Saturday, February 28, 2004

Warren, Siler Olympics-bound

By John Erardi
The Cincinnati Enquirer

CLEVELAND - No young boxer could be a match for Rau'Shee Warren or Ron Siler Jr. after what they face periodically in the gym: Each other.

Light flyweight Diego Hurtado, left, from Sparks, Nev., boxes Reu'shee Warren, from Cincinnati, during the U.S. Olympic Boxoffs Friday.
(AP photo)
"You could see it in Rau'Shee's fight right before mine - he dominated the guy (Diego Hurtado, of Sparks, Nev.) because even though that guy likes to keep coming in on Rau'Shee, he didn't come in on him any harder than I did last Monday," said Siler Jr.

Warren, 17, fights at 106 pounds out of the Police Athletic League Gym in Mount Auburn. Siler, 23, fights at 112 pounds and comes out of the Shamrock Gym in Covington, where he and Warren sparred earlier this week. Both are Cincinnatians.

But as of Friday night, thanks to the 2004 U.S. Olympic Box-offs here, they are something more: U.S. Olympians.

They still have to make it through the Americas' Qualifier next month in Tijuana, Mexico, to be guaranteed bouts in Athens at the Summer Games, but that is expected to be a formality. All 12 members of the U.S. team in 2000 who won in the Box-offs made it through the Americas' Qualifier and fought at the Summer Games in Sydney.

"Ron is as strong as a bull, so the only way I can counter him is to use my speed," Warren said. "The advantage is a fight like (Friday night's) is that I've still got the speed, but the guy I'm fighting doesn't have Ron's strength."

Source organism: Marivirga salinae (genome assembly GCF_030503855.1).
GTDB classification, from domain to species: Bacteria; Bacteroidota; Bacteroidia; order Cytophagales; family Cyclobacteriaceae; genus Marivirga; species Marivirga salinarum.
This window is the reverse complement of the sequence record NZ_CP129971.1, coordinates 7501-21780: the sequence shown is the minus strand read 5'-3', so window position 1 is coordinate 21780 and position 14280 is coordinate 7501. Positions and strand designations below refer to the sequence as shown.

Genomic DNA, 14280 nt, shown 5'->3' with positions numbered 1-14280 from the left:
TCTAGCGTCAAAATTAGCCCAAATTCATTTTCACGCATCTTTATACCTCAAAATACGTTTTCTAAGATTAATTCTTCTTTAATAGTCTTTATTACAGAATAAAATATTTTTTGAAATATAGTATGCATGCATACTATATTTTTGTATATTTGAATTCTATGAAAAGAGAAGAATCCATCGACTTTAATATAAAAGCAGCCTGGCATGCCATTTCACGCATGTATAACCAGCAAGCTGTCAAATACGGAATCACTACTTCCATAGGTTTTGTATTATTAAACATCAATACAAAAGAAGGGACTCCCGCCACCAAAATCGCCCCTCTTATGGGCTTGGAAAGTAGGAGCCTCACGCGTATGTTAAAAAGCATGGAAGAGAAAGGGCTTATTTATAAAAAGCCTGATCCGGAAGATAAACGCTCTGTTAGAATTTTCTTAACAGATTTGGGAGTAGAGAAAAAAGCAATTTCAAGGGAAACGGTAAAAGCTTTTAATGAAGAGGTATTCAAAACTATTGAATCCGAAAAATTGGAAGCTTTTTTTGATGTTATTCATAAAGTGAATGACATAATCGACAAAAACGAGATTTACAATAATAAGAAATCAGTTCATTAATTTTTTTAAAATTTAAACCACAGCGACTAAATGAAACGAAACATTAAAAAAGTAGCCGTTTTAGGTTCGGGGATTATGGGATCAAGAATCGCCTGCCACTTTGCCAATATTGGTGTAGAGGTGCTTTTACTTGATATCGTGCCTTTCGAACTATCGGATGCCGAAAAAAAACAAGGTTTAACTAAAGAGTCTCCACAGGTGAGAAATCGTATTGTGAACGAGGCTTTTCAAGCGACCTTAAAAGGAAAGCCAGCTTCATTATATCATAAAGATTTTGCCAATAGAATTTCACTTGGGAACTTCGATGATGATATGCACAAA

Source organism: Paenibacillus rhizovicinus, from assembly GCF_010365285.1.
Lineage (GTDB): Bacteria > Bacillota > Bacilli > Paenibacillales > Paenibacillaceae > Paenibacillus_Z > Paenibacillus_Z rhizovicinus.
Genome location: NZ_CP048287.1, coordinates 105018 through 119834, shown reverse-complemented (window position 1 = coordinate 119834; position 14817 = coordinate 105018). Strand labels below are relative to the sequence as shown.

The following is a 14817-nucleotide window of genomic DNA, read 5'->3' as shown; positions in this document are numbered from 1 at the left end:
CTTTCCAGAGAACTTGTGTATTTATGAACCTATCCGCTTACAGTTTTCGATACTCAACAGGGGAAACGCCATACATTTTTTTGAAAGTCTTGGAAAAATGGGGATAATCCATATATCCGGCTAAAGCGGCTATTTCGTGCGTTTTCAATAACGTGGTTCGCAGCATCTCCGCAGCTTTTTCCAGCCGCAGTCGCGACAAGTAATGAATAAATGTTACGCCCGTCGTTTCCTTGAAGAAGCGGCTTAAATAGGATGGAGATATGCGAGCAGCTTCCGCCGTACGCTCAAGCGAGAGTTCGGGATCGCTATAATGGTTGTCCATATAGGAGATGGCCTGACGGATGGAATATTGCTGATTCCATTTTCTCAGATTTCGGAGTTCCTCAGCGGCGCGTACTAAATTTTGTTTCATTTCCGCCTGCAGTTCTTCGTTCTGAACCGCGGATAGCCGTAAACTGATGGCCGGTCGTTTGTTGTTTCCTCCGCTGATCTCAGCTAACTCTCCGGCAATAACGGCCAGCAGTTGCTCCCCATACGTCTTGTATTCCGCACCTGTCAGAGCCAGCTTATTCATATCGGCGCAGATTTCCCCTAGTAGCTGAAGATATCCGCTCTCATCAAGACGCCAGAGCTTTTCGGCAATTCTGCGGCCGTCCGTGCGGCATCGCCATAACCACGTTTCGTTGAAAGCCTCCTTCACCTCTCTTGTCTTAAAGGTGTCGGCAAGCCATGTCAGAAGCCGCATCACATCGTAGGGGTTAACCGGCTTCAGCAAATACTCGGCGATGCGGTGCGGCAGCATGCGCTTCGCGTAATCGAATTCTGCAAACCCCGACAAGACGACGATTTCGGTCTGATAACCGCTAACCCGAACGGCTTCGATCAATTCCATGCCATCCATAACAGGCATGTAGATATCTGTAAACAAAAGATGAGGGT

Warren's fight was stopped in the third round because he was ahead 22-2 (a 20-point lead is automatic cessation).

Flyweight Ron Siler, left, from Cincinnati, staggers Aaron Alafa, from Visalia, Calif. during their bout Friday.
(AP photo)
Siler's bout was stopped at 1:30 of the second round, because his opponent, Aaron Alafa of Visalia, Calif., couldn't fight back after Siler hit him with powerful body shots. The blows caused Alafa to drop his hands, and Siler then landed a thundering right to his head to end it.

"I knew I had to do something special to one-up Rau'Shee," said Siler. "I had to show him something. When his bout was stopped in the third, I knew I had to stop my guy in the second."

Siler said he gets just as much from his sparring sessions with Warren as Warren said he gets from Siler.

"He's an amazing kid," Siler said. "I really was coming after him Monday - until I kept walking into right hooks. He is so quick. And he has power, too. He's something special. He's learned at a young age what it took me missing out on the Olympics in 2000 to learn: Don't take anything for granted. Train and fight like it's your last fight. That's the way we spar. We don't leave anything out there."

Siler is regarded as perhaps the team's best chance for a gold medal in Athens, because he is such a polished fighter. Plus, he's strong.

"I tried to show that tonight," Siler said. "I not only wanted to win, I wanted to look good doing it. I wanted to look like an Olympian."

After a brief respite, the two Cincinnatians will head for Colorado Springs. Colo., to train with the U.S. Olympic team.

How does that name sound: "Rau'Shee Warren, U.S. Olympian"?

"It sounds great," Warren said. "You know, I used to think that the Olympics were held every year. Then, when it went four years between them, 1996 to 2000 - I was only 13 in 2000 - I realized the time frame. People said, 'You're too young for '04. Your time will come in '08.' But what they didn't realize is I'd already been waiting four years. Soon as Ricardo Williams made the team in 2000, that's when I said: 'That's gonna be me in '04.' "

Warren, Siler Olympics-bound

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